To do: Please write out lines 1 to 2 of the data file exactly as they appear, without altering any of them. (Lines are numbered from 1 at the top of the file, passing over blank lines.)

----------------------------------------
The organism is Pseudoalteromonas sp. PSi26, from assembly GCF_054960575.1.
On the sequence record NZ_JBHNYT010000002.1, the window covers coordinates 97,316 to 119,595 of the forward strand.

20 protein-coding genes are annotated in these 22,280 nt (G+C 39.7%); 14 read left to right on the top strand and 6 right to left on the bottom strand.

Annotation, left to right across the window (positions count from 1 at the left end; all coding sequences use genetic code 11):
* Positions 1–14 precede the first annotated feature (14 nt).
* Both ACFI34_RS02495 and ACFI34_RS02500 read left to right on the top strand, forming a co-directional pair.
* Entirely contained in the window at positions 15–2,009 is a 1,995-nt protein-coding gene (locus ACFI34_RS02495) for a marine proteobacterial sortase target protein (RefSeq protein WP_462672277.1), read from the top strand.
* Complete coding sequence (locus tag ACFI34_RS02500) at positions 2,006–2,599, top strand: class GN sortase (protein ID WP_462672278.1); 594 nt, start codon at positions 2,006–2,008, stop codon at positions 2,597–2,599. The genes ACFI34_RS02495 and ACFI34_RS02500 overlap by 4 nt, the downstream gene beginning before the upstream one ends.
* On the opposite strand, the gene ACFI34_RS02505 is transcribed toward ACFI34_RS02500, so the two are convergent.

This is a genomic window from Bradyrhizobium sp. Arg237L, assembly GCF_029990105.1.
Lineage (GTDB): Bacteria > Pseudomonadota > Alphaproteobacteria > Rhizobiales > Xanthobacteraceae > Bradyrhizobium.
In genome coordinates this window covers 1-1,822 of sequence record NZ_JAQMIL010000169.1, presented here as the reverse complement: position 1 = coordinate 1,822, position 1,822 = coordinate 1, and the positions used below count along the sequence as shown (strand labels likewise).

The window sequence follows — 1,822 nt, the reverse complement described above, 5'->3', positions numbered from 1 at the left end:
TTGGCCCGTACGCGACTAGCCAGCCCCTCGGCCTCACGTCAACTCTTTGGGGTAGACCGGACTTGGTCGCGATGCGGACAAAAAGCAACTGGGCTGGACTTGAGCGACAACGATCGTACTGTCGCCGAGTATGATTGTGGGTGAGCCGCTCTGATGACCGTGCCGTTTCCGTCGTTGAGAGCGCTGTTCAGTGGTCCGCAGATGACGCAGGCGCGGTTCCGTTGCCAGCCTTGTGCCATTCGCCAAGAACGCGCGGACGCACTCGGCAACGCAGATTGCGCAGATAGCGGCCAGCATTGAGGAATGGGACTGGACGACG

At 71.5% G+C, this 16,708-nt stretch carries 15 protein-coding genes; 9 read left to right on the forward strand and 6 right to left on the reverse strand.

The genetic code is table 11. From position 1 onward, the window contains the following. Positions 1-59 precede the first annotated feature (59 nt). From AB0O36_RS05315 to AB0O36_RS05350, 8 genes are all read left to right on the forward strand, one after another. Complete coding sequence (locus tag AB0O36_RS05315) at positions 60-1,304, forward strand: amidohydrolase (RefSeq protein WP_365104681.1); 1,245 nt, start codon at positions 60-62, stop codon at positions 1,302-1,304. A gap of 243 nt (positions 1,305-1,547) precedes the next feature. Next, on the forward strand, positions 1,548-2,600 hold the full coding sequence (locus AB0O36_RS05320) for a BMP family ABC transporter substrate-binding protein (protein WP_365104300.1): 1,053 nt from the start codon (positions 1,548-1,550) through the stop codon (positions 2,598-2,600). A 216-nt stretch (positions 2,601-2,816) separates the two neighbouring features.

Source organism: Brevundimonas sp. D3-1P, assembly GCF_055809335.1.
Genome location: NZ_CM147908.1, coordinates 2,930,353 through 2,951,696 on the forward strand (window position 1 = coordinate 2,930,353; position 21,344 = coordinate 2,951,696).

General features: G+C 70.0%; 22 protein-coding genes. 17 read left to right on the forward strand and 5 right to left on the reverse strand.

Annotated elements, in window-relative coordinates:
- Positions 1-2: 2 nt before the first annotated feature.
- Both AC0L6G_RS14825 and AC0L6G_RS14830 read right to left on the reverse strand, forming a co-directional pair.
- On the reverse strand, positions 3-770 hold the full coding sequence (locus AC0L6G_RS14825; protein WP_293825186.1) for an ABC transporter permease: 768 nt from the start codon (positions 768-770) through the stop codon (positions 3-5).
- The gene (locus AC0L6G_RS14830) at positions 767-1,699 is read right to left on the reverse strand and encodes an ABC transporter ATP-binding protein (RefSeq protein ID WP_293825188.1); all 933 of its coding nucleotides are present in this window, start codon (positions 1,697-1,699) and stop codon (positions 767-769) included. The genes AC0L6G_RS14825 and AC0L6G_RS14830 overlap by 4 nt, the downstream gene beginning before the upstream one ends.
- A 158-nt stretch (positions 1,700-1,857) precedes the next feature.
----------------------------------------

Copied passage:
The organism is Pseudoalteromonas sp. PSi26, from assembly GCF_054960575.1.
On the sequence record NZ_JBHNYT010000002.1, the window covers coordinates 97,316 to 119,595 of the forward strand.